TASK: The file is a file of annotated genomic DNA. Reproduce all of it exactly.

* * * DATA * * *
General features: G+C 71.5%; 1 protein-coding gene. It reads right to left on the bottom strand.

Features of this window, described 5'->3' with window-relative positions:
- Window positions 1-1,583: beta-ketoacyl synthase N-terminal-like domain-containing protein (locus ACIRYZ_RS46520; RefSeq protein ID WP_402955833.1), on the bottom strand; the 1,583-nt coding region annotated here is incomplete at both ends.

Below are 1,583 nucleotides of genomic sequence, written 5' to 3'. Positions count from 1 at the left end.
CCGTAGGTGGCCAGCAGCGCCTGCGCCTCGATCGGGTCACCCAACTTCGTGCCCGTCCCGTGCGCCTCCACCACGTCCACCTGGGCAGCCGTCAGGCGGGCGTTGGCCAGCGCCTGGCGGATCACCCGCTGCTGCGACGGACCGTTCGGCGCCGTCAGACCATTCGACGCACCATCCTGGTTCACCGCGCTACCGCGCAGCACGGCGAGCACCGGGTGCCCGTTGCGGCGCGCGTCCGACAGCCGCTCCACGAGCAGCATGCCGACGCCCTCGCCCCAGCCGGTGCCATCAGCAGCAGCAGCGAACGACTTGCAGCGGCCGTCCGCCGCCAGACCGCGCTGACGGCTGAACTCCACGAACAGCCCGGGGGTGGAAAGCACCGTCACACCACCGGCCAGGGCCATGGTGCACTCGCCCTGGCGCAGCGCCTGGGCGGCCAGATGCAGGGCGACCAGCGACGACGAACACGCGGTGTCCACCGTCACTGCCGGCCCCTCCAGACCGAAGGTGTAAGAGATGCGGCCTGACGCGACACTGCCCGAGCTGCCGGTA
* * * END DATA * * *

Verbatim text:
General features: G+C 71.5%; 1 protein-coding gene. It reads right to left on the bottom strand.

Features of this window, described 5'->3' with window-relative positions:
- Window positions 1-1,583: beta-ketoacyl synthase N-terminal-like domain-containing protein (locus ACIRYZ_RS46520; RefSeq protein ID WP_402955833.1), on the bottom strand; the 1,583-nt coding region annotated here is incomplete at both ends.

Below are 1,583 nucleotides of genomic sequence, written 5' to 3'. Positions count from 1 at the left end.
CCGTAGGTGGCCAGCAGCGCCTGCGCCTCGATCGGGTCACCCAACTTCGTGCCCGTCCCGTGCGCCTCCACCACGTCCACCTGGGCAGCCGTCAGGCGGGCGTTGGCCAGCGCCTGGCGGATCACCCGCTGCTGCGACGGACCGTTCGGCGCCGTCAGACCATTCGACGCACCATCCTGGTTCACCGCGCTACCGCGCAGCACGGCGAGCACCGGGTGCCCGTTGCGGCGCGCGTCCGACAGCCGCTCCACGAGCAGCATGCCGACGCCCTCGCCCCAGCCGGTGCCATCAGCAGCAGCAGCGAACGACTTGCAGCGGCCGTCCGCCGCCAGACCGCGCTGACGGCTGAACTCCACGAACAGCCCGGGGGTGGAAAGCACCGTCACACCACCGGCCAGGGCCATGGTGCACTCGCCCTGGCGCAGCGCCTGGGCGGCCAGATGCAGGGCGACCAGCGACGACGAACACGCGGTGTCCACCGTCACTGCCGGCCCCTCCAGACCGAAGGTGTAAGAGATGCGGCCTGACGCGACACTGCCCGAGCTGCCGGTA